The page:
Wednesday, February 22, 2006

I'd Say The Scoreboard Industry Is A Pretty Sweet Racket

Sony makes the Nashville Predators a multi-million dollar scoreboard less than a decade ago and then stops making parts for it, essentially forcing the Preds to buy a completely new multi-million dollar scoreboard "in order to keep up." That's quite an industry.

We need to find another name for them, because they are no longer just scoreboards. Scoreboards were those industrial-grade, wall-mounted boxes we glanced at back in high school; they usually had certain lights burned out so that we couldn't tell whether a digit was a "0" or an "8." At $3.6 million, I would not call what the Nashville Predators and the Sports Authority want a scoreboard. I would call it a "Broadcast Interface With A Panoramic Sharper-Than-Life Multi-Faceted LED Cluster." Whatever you want to call it, we still cannot afford it. The Preds either need to find a corporate sponsor to buy them this Cluster or we need to jack up taxes on game and season tickets so that the hockey fans cover the extra expense. An outside option is to lure the State of Dubai to purchase Metro bonds to pay for the most advanced scoreboard ever built while simultaneously freeing up more money to pay for public education (I can hear the public announcer now: "Today's game is brought to you by the United Arab Emirates. We only allowed nuclear components to be smuggled to Iran once"). That could also steer Dubai away from ownership of our strategic seaports. Since neither the NHL nor the GEC is of any strategic consequence in the war on terror, I think we'd be safe.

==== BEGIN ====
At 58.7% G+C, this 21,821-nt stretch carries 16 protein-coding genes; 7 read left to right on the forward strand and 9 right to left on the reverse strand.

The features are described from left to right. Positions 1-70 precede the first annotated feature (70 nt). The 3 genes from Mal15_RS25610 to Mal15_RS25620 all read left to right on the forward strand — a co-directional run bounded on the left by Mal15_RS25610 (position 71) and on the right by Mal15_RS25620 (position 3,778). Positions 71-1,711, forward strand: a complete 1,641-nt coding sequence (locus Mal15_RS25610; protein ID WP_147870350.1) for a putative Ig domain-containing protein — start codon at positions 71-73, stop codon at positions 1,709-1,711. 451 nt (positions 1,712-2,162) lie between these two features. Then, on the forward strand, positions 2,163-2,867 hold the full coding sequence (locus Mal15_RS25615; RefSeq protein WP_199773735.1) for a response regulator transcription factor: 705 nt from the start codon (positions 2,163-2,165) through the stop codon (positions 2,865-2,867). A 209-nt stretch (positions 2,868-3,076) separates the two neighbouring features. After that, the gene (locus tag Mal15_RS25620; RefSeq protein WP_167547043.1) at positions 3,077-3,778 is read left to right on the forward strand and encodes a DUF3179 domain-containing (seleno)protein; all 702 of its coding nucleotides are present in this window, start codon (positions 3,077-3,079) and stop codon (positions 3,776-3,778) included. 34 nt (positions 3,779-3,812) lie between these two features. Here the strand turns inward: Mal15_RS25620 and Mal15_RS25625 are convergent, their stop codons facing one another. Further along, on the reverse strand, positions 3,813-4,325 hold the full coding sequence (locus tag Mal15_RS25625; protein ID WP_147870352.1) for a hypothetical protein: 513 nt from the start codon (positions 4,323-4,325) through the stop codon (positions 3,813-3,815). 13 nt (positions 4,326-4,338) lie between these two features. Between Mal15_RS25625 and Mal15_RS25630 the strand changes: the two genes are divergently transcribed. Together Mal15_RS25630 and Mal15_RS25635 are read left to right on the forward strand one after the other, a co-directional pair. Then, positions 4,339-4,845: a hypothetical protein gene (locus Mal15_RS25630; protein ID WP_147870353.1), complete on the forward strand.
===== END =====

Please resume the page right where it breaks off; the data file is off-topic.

That $500,000 a year cap on Metro's financial obligations to the Nashville Sounds doesn't look so bad now, does it?

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